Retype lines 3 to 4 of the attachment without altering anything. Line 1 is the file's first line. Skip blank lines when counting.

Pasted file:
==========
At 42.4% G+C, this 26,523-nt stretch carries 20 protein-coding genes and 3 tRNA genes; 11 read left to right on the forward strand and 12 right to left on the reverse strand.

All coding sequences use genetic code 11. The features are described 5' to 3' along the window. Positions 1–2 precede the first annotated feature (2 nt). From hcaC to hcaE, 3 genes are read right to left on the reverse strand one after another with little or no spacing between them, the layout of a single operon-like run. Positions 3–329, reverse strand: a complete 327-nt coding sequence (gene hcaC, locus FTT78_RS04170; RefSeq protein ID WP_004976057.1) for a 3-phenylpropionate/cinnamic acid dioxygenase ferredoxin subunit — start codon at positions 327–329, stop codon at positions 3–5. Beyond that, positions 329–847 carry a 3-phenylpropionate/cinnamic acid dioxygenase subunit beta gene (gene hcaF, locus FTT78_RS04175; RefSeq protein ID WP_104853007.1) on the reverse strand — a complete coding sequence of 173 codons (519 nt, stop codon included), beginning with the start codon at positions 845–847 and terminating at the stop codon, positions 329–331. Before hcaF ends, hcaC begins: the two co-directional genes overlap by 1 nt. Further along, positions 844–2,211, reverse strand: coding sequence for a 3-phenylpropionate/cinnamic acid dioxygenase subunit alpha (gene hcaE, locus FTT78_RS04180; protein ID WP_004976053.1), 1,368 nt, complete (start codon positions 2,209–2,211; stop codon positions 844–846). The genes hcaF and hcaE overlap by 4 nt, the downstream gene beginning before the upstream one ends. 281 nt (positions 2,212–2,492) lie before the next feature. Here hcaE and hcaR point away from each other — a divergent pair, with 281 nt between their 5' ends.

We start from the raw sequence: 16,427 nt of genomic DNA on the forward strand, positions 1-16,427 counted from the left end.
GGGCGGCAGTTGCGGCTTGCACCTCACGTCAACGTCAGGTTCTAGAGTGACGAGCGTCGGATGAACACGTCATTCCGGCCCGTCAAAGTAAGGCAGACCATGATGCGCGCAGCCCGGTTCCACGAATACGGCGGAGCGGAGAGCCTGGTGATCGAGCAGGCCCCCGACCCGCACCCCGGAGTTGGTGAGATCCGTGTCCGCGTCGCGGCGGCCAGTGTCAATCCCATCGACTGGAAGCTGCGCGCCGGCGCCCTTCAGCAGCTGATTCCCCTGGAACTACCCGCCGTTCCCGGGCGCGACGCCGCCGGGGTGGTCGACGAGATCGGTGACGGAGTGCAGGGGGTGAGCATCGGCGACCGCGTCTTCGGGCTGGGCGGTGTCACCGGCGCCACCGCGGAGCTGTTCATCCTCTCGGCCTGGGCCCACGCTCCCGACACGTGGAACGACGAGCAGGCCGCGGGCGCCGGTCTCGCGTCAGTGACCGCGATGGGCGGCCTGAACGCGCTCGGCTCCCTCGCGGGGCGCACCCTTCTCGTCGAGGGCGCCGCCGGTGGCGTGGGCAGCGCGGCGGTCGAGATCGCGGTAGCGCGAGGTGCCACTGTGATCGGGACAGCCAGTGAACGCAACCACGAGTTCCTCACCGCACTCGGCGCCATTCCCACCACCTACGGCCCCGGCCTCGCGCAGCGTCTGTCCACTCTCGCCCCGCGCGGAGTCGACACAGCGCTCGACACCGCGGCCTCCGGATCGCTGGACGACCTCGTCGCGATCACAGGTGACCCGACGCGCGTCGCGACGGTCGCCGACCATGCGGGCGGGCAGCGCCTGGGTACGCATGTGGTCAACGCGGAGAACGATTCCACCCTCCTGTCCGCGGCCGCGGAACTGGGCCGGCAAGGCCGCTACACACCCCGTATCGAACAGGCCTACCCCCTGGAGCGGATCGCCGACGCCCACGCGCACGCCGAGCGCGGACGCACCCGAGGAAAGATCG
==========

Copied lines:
We start from the raw sequence: 16,427 nt of genomic DNA on the forward strand, positions 1-16,427 counted from the left end.
GGGCGGCAGTTGCGGCTTGCACCTCACGTCAACGTCAGGTTCTAGAGTGACGAGCGTCGGATGAACACGTCATTCCGGCCCGTCAAAGTAAGGCAGACCATGATGCGCGCAGCCCGGTTCCACGAATACGGCGGAGCGGAGAGCCTGGTGATCGAGCAGGCCCCCGACCCGCACCCCGGAGTTGGTGAGATCCGTGTCCGCGTCGCGGCGGCCAGTGTCAATCCCATCGACTGGAAGCTGCGCGCCGGCGCCCTTCAGCAGCTGATTCCCCTGGAACTACCCGCCGTTCCCGGGCGCGACGCCGCCGGGGTGGTCGACGAGATCGGTGACGGAGTGCAGGGGGTGAGCATCGGCGACCGCGTCTTCGGGCTGGGCGGTGTCACCGGCGCCACCGCGGAGCTGTTCATCCTCTCGGCCTGGGCCCACGCTCCCGACACGTGGAACGACGAGCAGGCCGCGGGCGCCGGTCTCGCGTCAGTGACCGCGATGGGCGGCCTGAACGCGCTCGGCTCCCTCGCGGGGCGCACCCTTCTCGTCGAGGGCGCCGCCGGTGGCGTGGGCAGCGCGGCGGTCGAGATCGCGGTAGCGCGAGGTGCCACTGTGATCGGGACAGCCAGTGAACGCAACCACGAGTTCCTCACCGCACTCGGCGCCATTCCCACCACCTACGGCCCCGGCCTCGCGCAGCGTCTGTCCACTCTCGCCCCGCGCGGAGTCGACACAGCGCTCGACACCGCGGCCTCCGGATCGCTGGACGACCTCGTCGCGATCACAGGTGACCCGACGCGCGTCGCGACGGTCGCCGACCATGCGGGCGGGCAGCGCCTGGGTACGCATGTGGTCAACGCGGAGAACGATTCCACCCTCCTGTCCGCGGCCGCGGAACTGGGCCGGCAAGGCCGCTACACACCCCGTATCGAACAGGCCTACCCCCTGGAGCGGATCGCCGACGCCCACGCGCACGCCGAGCGCGGACGCACCCGAGGAAAGATCG